Saturday, March 6, 2010

The sea around us

The Highest Tide was Jim Lynch's first novel, published in 2005. Earlier this year, I read his second novel, Border Songs, and absolutely loved it. The earlier novel isn't quite on a par with that one but it is still a very good book.

Lynch seems to have a feel for oddball characters like the savant Border Patrol officer in his second novel. In this first book, his main character is a 13-year-old genius who is in love with the sea and Rachel Carson and his neighbor and former babysitter Angie Stegner, in that order. First and above everything though is his love for the sea. His knowledge of what lives there seems as big as the sea itself and when he starts discovering strange creatures in the Sound near his Olympia, Washington home, the world starts to take notice of little Miles O'Malley. He becomes a reluctant celebrity in his coming-of-age summer.

This book feels like an homage to Rachel Carson. Miles has memorized long passages from her book, The Sea Around Us, and he quotes from it at the least provocation. Near the end of the book, he quotes this passage to Angie Stegner:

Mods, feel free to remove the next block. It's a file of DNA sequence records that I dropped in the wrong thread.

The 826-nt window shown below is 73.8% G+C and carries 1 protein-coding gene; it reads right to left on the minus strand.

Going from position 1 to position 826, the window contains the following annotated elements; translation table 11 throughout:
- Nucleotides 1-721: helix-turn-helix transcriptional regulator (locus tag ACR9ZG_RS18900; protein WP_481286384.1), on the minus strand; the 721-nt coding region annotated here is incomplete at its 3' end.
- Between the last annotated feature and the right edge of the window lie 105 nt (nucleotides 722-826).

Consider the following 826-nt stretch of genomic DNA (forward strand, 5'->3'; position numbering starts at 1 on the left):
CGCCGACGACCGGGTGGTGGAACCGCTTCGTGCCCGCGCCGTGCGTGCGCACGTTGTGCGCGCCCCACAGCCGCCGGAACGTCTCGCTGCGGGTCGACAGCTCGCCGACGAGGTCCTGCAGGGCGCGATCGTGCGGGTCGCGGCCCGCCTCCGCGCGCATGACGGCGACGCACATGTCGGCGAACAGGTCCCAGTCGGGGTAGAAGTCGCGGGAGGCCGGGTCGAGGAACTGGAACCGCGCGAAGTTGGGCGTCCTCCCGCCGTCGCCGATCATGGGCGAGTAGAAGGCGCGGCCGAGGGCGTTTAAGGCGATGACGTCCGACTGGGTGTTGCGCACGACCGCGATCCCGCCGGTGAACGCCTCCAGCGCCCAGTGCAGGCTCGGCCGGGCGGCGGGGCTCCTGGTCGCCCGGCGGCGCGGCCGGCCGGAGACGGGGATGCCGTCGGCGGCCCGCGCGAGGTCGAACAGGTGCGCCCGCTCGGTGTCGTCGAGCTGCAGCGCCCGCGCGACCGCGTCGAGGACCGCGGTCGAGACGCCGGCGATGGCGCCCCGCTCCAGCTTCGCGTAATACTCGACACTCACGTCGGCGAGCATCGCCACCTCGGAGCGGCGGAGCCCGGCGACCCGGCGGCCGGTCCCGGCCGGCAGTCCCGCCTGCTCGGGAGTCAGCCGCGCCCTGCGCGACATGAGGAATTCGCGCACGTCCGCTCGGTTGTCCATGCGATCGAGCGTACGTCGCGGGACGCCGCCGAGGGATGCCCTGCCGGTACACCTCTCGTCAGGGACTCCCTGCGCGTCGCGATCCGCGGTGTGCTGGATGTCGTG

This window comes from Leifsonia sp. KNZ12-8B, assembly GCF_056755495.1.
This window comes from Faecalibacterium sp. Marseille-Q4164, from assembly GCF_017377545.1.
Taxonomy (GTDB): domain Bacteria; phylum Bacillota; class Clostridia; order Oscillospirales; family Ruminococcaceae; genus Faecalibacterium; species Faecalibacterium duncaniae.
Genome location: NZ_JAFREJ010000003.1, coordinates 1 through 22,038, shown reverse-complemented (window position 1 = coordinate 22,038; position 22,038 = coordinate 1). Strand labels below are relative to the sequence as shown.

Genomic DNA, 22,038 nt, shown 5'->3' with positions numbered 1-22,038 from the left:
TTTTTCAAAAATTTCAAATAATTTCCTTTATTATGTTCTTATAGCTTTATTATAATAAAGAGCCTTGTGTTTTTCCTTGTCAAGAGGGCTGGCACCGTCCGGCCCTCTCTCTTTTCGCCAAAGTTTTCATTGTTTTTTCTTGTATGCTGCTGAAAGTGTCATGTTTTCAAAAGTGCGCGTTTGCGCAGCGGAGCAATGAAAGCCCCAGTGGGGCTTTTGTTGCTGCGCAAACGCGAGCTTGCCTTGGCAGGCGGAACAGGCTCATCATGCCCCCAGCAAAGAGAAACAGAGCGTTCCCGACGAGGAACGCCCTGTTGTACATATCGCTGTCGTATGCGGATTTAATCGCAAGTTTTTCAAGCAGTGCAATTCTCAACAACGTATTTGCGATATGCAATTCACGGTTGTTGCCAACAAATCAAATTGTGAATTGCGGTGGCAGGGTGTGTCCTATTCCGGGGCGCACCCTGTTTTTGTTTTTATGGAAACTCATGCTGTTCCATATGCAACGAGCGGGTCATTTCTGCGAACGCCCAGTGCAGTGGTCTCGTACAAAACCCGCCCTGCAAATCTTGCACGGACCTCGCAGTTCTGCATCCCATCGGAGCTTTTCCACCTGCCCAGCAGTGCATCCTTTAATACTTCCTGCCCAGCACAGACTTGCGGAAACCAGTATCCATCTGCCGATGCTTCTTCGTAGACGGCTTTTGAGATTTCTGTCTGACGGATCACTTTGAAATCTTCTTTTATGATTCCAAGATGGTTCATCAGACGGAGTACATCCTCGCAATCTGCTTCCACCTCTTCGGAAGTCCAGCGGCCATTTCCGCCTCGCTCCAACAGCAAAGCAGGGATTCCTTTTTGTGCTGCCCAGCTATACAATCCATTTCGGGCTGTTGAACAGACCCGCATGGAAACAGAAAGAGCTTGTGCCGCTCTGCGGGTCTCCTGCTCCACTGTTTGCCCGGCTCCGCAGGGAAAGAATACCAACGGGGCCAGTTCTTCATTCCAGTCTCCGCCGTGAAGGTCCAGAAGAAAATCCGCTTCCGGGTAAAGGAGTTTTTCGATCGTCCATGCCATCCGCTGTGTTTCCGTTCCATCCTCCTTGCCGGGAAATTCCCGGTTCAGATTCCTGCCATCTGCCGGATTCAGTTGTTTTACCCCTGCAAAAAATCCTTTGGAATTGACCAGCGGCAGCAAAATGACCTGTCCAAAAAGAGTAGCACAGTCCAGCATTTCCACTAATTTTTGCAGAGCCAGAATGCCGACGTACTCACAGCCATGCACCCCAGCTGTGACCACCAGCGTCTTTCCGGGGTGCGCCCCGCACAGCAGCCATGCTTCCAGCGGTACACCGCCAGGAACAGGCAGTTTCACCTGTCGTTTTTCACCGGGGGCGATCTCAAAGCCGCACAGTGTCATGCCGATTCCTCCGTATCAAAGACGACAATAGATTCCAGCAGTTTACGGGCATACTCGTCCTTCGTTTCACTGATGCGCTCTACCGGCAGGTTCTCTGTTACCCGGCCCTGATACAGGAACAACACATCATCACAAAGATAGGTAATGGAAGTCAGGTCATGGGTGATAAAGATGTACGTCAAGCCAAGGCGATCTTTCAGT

"In its mysterious past it encompasses all the dim origins of life and receives in the end, after, it may be, many transmutations, the dead husks of that same life. For all at last return to the sea - to Oceanus, the ocean river, like the ever-flowing stream of time, the beginning and the end."

The vastness of the sea is really the final frontier for exploration on earth. This womb from which life emerged is still the most mysterious place on our planet. What we really need are a few more Miles O'Malleys who get it all and can explain it to us. I have a feeling that they exist out there somewhere and that they would really enjoy this book.

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